How To Revoke a Will

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What Does It Mean To Revoke a Will?

Revoking a will means to cancel the document. If a will is properly revoked, it will be as if the will never existed. Only testators can revoke their will, because once they die or become incapacitated, the will becomes a legally binding document that cannot be changed or revoked.

How To Revoke a Will

Different state statutes define how a will may be revoked. Some states allow revocation by destruction when the testator “tears, cancels, obliterates, or destroys the will with the intention of revoking it.” This often does not include handwritten marks in the margins of a will, or where, for example, a testator draws an “X” through some of the pages of a will. Thus, a court may treat an improperly destroyed will as if the will had not been changed.

However, if you want to revoke your will, it is not good practice to simply destroy the original. Instead, make a new one that replaces the old. The new will should explicitly revoke all previous wills and set out your new wishes. Then, you are in the clear to destroy the old will and any copy you can get your hands on.

Destroy the Old Will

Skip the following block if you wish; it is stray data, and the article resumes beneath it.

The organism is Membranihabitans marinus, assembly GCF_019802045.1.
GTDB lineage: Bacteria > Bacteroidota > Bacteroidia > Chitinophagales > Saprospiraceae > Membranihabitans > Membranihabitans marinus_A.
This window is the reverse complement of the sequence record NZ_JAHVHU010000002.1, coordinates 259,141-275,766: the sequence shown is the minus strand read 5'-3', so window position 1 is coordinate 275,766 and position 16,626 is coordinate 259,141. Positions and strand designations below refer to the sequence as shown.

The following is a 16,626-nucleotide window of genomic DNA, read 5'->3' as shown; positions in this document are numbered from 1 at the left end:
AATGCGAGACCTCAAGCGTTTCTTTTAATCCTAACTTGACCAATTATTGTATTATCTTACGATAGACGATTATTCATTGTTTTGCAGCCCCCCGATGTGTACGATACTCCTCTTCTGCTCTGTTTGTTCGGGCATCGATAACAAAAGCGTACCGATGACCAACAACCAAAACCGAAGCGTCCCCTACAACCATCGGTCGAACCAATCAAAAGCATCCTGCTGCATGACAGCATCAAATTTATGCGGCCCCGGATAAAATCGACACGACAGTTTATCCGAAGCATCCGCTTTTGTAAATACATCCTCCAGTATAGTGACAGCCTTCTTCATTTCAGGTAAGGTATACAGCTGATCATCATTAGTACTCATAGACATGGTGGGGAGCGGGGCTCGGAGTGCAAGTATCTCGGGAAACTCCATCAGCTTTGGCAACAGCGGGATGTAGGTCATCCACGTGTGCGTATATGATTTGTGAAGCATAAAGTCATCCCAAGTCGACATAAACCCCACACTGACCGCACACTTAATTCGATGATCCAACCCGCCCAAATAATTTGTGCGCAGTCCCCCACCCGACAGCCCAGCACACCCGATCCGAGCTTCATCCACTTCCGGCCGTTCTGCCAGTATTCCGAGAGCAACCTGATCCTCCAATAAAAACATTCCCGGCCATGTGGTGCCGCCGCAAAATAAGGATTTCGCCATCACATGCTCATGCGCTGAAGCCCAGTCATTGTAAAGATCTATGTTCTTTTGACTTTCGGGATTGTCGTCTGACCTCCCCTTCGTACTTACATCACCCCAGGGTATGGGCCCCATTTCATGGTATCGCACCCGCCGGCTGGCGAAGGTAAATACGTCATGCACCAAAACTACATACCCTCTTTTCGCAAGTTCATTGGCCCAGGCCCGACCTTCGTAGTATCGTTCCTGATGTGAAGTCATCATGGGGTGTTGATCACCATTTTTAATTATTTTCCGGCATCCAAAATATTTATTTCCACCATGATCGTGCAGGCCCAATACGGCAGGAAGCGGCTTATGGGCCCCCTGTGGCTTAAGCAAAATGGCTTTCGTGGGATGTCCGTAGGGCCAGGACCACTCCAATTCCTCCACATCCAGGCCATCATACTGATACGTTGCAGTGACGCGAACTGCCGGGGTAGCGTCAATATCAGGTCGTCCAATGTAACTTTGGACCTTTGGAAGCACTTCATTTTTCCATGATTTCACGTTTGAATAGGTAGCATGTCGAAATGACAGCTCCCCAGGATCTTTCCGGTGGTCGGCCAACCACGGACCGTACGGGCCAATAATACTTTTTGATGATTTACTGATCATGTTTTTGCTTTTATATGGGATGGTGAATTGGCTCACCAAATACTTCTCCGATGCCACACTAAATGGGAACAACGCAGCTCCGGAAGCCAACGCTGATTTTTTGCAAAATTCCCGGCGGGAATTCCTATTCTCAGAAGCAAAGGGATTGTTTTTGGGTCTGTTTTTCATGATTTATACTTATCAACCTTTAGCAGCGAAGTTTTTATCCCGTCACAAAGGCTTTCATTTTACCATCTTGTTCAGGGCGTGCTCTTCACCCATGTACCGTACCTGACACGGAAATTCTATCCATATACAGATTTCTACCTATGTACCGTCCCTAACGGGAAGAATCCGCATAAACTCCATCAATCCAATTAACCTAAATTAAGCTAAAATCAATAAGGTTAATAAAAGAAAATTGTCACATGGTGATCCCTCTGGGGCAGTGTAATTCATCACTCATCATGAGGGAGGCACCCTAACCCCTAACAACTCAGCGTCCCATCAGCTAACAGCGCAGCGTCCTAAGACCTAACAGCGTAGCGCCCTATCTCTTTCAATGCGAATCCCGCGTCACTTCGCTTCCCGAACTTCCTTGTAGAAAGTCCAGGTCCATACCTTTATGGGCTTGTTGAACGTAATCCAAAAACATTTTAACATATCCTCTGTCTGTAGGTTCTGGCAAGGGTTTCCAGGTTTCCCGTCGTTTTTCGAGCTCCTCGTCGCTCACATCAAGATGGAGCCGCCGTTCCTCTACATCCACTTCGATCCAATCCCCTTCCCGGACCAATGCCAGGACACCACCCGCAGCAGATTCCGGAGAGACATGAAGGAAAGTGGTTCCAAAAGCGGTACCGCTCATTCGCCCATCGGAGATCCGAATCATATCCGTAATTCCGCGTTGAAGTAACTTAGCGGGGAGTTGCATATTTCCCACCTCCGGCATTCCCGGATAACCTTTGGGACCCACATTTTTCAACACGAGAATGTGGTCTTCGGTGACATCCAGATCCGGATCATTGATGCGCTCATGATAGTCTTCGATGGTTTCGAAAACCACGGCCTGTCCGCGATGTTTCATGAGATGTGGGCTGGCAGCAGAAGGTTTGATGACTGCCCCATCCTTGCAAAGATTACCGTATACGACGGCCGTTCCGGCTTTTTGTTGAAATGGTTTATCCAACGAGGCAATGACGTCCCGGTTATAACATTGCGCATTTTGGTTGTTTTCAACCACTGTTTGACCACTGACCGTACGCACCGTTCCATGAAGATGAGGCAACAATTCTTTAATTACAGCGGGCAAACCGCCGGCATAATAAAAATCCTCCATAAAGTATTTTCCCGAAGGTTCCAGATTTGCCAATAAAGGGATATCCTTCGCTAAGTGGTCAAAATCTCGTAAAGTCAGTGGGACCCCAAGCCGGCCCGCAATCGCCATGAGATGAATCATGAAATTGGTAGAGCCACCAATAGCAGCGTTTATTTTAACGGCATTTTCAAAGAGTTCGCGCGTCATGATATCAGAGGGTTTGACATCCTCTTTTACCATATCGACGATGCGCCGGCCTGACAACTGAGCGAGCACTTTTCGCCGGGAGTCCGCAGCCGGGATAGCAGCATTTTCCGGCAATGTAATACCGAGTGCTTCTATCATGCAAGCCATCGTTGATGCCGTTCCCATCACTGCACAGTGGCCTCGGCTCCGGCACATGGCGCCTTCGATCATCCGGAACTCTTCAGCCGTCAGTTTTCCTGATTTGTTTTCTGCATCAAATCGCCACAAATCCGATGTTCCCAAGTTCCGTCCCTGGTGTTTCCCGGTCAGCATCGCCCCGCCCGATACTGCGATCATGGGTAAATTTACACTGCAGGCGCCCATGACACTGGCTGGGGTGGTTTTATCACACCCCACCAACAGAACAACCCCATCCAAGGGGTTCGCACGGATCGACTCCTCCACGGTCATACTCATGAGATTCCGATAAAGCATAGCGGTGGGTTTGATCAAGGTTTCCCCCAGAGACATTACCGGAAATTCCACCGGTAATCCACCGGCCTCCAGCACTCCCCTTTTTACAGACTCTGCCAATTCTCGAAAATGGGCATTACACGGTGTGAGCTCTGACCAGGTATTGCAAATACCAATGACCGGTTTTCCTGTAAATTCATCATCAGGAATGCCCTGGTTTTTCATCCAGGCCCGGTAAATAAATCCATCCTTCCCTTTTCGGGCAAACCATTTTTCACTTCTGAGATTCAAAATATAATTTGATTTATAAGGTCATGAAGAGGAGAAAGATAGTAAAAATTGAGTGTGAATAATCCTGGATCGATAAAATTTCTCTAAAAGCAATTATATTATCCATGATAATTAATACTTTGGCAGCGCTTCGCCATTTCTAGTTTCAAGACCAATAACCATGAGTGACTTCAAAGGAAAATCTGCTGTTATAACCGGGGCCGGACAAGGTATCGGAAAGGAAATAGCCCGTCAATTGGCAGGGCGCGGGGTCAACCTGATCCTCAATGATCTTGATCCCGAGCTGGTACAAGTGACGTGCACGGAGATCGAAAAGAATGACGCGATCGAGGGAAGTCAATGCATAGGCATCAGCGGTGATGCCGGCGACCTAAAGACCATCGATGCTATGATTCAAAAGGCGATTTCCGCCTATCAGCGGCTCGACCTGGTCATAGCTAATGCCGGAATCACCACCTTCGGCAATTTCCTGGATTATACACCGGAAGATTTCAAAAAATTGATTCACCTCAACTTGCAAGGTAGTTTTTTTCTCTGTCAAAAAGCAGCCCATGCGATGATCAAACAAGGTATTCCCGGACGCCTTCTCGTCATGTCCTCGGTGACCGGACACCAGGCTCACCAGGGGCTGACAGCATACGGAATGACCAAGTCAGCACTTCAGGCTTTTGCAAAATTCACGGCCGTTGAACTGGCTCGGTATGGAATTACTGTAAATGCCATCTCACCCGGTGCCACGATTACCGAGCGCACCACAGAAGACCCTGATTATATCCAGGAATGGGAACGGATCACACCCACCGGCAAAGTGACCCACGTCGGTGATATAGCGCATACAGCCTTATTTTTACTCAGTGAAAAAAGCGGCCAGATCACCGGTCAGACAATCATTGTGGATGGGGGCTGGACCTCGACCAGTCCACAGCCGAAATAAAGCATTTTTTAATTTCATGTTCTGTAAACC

Generally, if you want to destroy a will in order to revoke it, you can burn it, tear it, or shred it to pieces, so long as you intend to destroy the will. This applies to whether you actually destroy it, or whether someone else destroys it, at your request, and in your presence.

Risks of Destroying a Will Without Creating a New One

If you destroy the original will without creating a new one, keep in mind there might be copies still lying around. Probate courts sometimes accept copies of a will, instead of the original, if there’s a good enough reason. Basically, if someone can produce a copy and show evidence of who is responsible, the Courts tend to be cautious about accepting copies. Someone who tears up a will on purpose does not want the court to honor a copy that surfaces after the will maker’s death. So, generally, courts presume a missing will was destroyed intentionally and require anyone who wants to submit a copy to show a good reason why.

Make a New Will

To be on the safe side, follow this advice: if you want to revoke your will, don’t rely on destroying the original. Make a new one that replaces the old. The new will should explicitly revoke all previous wills and set out your new wishes. Then, tear up the old will – and every copy you can get your hands on.

Make Changes to an Existing Will

Another option to revoke a will is by making changes to parts of an existing will. The amended will is now a “codicil”, and it has the effect of creating a new will because in essence, it can change key aspects of an existing will.

When You Want to Revoke a Will

In life, we marry, divorce, have children, and acquire and dispose of property – all of which affect how we want our wills to read. Thus, you can anticipate that you will create or amend a will more than once in your lifetime as situations change.

Need Help Revoking Your Will? Contact Evolution Tax and Legal

An Orange County will lawyer at Evolution Tax & Legal can advise you on the proper ways to revoke a will, and make sure your intentions are clear so as to avoid any confusion from your wishes after death. Contact us today to learn how we can help guide you through estate planning with confidence.